You certainly get a bit more confident, but each new book is a new challenge and invariably you end up asking yourself whether you’re writing a load of shite this time round. In a way previous successes only add to the pressure on the next effort, and writing is odd in that by the time something reaches readers you’ve usually put it behind you and are well into the next project. I try to do something a bit different with each book, challenge myself in one way or another, whether it’s with a different narrative shape, or a different setting, or a different style of central characters, as I think it can be easy to slip into a comfortable rut and if you don’t experiment to some degree you won’t get any better. But I don’t know that the overall approach has changed that much, which has always been to try and tell entertaining stories with interesting characters in as honest and truthful a manner as possible.

- Neil Gaiman says of Lord Dunsany’s THE KING OF ELFLAND’S DAUGHTER, “...It’s a rich red wine, which may come as a shock if all one has had so far has been cola.” If BEST SERVED COLD was a drink which one would it be? Would you recommend downing it in one shot or sipping it slowly...?

Oh, I think it would have to be a bloody mary, to be consumed in seven hot, red, intoxicating gulps.

- If your readers could only take one thing away from having read BEST SERVED COLD (apart from enjoying the read) what would you want that thing to be?

A burning need to buy more of my books. But seriously, if they took nothing away from it apart from enjoying the read I wouldn’t be disappointed. It’s always been my intention to entertain first and foremost and I think a book that fails to entertain is a failure regardless of whatever else it does.

- What’s the progress report on HEROES? Any tentative release date?

THE Heroes, Pat, THE Heroes. Everyone says The Last Argument of Kings when there is no the. Now they say Heroes when there very much is a the. THE HEROES. But yeah, there’s been a relatively firm date of February 2011 for a while now, in both UK and US, I believe. As firm as these things get a year in advance. I wouldn’t bet the life of your first born on it. The life of your hamster, maybe. We were thinking of October 2010 at one point, but it didn’t look like I was going to hit that comfortably, and with Christmas being a dead zone for all but the biggest thrillers and celebrity biogs, February looks like the time.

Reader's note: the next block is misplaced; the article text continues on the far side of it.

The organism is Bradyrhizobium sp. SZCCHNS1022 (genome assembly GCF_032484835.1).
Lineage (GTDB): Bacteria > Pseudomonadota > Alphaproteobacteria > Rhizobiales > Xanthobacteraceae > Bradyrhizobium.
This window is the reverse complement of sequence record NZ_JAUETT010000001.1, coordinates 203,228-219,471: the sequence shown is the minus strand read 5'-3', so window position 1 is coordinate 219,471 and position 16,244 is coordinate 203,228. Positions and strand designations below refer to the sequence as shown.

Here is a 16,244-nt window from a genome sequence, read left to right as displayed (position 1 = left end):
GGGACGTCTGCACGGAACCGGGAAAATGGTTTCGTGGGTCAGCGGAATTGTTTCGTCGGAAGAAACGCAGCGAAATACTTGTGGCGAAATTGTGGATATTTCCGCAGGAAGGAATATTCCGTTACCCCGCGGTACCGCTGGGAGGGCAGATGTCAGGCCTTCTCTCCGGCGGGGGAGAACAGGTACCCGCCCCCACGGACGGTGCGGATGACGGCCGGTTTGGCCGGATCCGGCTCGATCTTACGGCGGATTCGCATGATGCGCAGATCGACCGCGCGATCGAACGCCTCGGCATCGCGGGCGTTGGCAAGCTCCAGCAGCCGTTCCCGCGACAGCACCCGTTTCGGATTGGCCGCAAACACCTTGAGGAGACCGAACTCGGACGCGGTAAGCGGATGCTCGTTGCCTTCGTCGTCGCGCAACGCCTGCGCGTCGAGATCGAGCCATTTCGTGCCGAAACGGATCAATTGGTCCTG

- Considering HEROES is set in the same world as your previous work, do think you’ll jump out of that world or will most of your stories remain in the world of Logen, Glokta and Monza?

I certainly don’t feel any particular need to leave that world. The sets are already built so it seems a shame to chop them up just for the sake of it. Plus I enjoy focusing on new characters and new places, but having familiar faces and ongoing themes crop up along the way, and I think readers do too. I may well gradually move it forward in time and technology in order to give a different flavour, but for the sort of book I’m writing there are more than enough opportunities within the world I’ve got to keep me going until doomsday. I might try my hand at something set in the real world one of these days. Or at least an alternative version of the real world. I’ve got an idea that keeps niggling at me...